Memorial Service Set For Longtime Pompano Leader
Sun Sentinel - March 1, 2003
Rabbi Ivan Wachman of Temple Shalom will conduct the service.
Mr. Skolnick, who served on the commission for 26 years, died Thursday at North Ridge Medical Center from complications after surgery for cancer of the esophagus. He was 80.
Rabbi Wachman honored by the Moonies
Interfaith Efforts Bring Recongition To Rabbi Peace Council Bestows Honors
By Peter Hawkins
Sun-Sentinel - April 23, 2004
A Pompano Beach rabbi has been presented a special award in recognition of his efforts toward international peace.
The Interreligious and International Peace Council presented the Ambassador For Peace Award last month to Rabbi Ivan Wachmann of Temple Sholom in a ceremony at the Dirksen Senate Office Building in Washington, D.C.
Wachmann, who is 67 with four children and 11 grandchildren, is in his 49th year in the ministry.
"I was one of the honorees because I've dedicated 48 years to promoting deeper understanding between Christians, Jews and Muslims," he said. "I've spoken in churches of all faiths, including a mosque, and I've been president, vice president and secretary of the Council of Christians and Jews."
Wachmann told members of the peace council that the global community should focus on issues that unite people rather than those that divide.
"Each of us as religious leaders should go back to our respective communities and get sponsors to help build houses for our poor Palestinian brothers because we are direct descendants from Abraham," he said.
Gunter Freystatter, who serves as president of the American Family Coalition of Florida, sits on the peace council's Advisory Board. Freystatter said Wachmann has drawn notice because his interfaith endeavors have gone against tradition.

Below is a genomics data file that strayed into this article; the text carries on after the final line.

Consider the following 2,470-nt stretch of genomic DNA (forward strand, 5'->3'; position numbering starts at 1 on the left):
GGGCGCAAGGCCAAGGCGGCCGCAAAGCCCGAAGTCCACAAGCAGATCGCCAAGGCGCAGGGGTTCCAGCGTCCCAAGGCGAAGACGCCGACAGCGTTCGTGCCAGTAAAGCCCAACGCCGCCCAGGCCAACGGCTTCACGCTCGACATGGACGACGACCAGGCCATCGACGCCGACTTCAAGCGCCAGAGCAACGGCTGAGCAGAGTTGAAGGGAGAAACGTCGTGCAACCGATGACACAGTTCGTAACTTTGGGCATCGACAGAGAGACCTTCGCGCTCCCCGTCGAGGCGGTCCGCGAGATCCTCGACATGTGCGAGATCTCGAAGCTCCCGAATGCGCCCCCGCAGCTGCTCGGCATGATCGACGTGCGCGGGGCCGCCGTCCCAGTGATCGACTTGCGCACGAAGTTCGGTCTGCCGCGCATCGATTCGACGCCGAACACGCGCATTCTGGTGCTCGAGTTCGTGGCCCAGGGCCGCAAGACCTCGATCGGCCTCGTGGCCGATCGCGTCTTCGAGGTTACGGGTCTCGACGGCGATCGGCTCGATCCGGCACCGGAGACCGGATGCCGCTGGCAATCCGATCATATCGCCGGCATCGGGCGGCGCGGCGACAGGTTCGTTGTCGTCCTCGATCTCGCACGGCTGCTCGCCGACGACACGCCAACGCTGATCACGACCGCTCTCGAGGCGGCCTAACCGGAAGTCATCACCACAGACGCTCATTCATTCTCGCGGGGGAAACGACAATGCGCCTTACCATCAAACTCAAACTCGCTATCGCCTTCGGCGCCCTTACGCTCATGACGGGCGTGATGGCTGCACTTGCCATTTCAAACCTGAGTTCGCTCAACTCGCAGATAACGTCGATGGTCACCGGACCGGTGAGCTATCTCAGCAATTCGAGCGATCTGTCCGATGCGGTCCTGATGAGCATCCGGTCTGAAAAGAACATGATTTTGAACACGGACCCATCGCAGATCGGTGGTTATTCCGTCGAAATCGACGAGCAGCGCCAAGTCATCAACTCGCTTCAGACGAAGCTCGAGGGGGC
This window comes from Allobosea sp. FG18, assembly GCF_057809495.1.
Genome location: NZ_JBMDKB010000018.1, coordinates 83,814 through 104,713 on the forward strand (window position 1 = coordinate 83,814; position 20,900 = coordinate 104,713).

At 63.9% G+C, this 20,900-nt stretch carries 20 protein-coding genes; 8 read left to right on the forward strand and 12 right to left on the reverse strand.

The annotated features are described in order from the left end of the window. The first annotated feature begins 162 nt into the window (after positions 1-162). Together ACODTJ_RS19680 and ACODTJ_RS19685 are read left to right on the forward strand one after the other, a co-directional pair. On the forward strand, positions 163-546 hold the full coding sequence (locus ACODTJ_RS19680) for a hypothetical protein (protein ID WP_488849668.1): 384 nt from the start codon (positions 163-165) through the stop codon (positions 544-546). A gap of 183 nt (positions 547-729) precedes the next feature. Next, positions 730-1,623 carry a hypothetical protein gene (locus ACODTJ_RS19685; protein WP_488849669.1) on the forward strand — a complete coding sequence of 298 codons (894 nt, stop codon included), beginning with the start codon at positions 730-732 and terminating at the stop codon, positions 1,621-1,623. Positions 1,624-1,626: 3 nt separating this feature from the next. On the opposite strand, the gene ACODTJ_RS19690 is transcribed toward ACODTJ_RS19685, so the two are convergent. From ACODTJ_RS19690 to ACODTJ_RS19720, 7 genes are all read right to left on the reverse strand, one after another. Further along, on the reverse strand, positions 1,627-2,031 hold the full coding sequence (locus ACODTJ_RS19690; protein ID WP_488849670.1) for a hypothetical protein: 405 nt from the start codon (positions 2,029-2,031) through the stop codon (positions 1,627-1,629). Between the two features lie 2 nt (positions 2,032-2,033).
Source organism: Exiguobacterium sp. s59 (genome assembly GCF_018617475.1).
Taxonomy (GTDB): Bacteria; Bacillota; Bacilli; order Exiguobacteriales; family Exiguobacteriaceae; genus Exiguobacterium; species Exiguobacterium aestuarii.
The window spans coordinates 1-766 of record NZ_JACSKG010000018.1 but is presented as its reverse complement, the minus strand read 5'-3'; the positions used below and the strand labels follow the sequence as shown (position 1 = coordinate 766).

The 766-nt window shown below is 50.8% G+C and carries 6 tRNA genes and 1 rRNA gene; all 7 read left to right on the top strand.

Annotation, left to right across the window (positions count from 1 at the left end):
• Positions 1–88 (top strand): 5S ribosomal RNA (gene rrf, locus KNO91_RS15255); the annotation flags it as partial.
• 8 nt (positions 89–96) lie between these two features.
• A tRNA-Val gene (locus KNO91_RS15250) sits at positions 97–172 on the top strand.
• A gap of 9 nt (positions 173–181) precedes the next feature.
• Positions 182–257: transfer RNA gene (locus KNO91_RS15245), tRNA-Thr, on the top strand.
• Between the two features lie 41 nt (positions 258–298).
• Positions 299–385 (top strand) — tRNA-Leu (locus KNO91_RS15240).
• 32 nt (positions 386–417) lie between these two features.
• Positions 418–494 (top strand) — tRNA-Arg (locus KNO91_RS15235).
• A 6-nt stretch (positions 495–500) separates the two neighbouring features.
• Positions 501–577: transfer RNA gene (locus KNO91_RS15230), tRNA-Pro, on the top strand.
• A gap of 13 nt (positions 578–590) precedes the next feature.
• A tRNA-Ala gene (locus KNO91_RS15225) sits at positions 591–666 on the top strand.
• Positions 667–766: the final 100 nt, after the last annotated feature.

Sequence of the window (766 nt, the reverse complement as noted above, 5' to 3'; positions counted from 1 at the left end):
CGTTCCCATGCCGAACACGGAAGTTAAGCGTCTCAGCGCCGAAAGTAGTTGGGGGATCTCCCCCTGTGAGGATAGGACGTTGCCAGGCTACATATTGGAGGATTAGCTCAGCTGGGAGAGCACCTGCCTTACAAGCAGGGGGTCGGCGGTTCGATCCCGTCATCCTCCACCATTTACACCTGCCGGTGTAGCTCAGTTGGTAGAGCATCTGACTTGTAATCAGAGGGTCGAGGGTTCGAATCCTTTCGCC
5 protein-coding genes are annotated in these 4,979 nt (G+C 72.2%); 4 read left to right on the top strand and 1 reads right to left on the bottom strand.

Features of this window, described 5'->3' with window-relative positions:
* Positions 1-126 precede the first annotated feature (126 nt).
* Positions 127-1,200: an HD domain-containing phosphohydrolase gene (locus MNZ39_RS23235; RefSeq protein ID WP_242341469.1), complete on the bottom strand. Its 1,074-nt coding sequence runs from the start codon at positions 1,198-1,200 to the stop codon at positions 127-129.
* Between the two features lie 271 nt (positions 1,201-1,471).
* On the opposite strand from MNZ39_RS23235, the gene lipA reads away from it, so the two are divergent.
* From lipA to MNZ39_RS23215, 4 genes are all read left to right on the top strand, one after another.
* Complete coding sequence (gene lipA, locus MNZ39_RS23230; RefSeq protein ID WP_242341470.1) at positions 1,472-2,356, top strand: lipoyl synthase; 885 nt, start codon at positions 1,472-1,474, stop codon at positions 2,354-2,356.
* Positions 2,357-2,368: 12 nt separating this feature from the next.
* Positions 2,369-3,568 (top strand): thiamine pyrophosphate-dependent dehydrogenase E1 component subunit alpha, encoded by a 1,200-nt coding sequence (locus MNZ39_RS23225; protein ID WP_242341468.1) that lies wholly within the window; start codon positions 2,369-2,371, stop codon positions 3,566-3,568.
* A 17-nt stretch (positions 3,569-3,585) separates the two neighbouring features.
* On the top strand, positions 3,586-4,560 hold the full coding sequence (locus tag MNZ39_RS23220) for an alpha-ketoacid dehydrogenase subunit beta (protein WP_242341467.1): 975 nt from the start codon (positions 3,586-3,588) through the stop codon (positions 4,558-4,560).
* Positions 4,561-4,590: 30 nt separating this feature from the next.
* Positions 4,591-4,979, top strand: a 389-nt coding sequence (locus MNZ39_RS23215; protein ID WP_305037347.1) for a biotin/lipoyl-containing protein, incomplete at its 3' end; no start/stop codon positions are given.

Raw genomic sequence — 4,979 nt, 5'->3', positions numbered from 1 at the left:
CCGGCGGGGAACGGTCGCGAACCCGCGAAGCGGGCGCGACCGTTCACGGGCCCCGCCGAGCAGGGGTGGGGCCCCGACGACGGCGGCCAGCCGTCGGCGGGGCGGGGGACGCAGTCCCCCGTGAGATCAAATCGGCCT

"Rabbi Wachmann has been doing interfaith work for many years and he has been involved in trying to bring reconciliation in the Middle East," said Freystatter, of Weston.
"Traditionally, Christians work among Christians and Jews among Jews, but Rabbi Wachmann has worked continually with people of other faiths."
A few days after the outbreak of the war in Iraq, Wachmann organized an interfaith service at Temple Sholom, attended by about 150 people. Shortly after the Sept. 11, 2001 attacks, he spoke at St. Coleman's Roman Catholic Church in Pompano Beach.
He also has conducted an interfaith service with St. Elizabeth of Hungary Catholic Church in Pompano Beach.
Wachmann was among 80 people, including Rabbi Leonid Feldman of Temple Emanu-El in Miami Beach, who received the peace award in March. The keynote speaker at the ceremony was the founder of the Interreligious and International Peace Council, the Rev. Sun Myung Moon. Since 2001, the peace council has appointed 25,000 Ambassadors for Peace in 185 nations.
Last month, Wachmann, who hails from Dublin, Ireland, emphasized the similarities between the Irish saint and Moses during a St. Patrick's Day service at Temple Sholom. A meal that included green bagels concluded the evening.
Wachmann maintains strong links with another Irish cleric, Father Thomas Foudy of St. Coleman's. They are both on the board of Holy Cross Hospital, and they participate every year in the graduation ceremony at Pine Crest School.
"We share a table of discussion," Foudy said. "I find him a wonderful man and a wonderful communicator who transcends all national boundaries. He's deeply admired by everyone. I see him as a brother in religion and I'm very proud to be his friend. His tradition is mine and I feel very honored to know him."
Wachmann, the 10th generation of rabbis in his family, said he thinks the way to forge a path of peace in the Middle East is to help build the community there.
"If I was told my home had been stolen and I was given guns instead of toys, I'd be the No. 1 to die for Allah," he said. "The reason why Hamas can influence these people is because they have nothing to live for and everything to die for. We'll never get peace in the Middle East if they live in squalor."
The Halachic and legal precedent for the RCA’s action against Rabbi Mordechai Tendler. How the chief rabbanut of England dealt with their Tendler
Jewish Whistleblower - May 30, 2005
Postscript: After the events described below (on this web page), Rabbi Ivan Wachmann left England and became the Spiritual Leader at Temple Shalom in Pompano Beach, Florida. He continues in that position to this day